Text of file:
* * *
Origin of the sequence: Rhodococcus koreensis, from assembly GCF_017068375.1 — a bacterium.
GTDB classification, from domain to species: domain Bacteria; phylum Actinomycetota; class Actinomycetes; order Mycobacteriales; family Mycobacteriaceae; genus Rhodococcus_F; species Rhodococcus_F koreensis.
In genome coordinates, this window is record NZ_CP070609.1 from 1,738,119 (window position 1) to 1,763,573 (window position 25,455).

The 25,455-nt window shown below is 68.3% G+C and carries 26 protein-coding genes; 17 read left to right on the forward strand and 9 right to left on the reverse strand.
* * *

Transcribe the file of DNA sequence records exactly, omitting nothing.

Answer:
Origin of the sequence: Rhodococcus koreensis, from assembly GCF_017068375.1 — a bacterium.
GTDB classification, from domain to species: domain Bacteria; phylum Actinomycetota; class Actinomycetes; order Mycobacteriales; family Mycobacteriaceae; genus Rhodococcus_F; species Rhodococcus_F koreensis.
In genome coordinates, this window is record NZ_CP070609.1 from 1,738,119 (window position 1) to 1,763,573 (window position 25,455).

The 25,455-nt window shown below is 68.3% G+C and carries 26 protein-coding genes; 17 read left to right on the forward strand and 9 right to left on the reverse strand.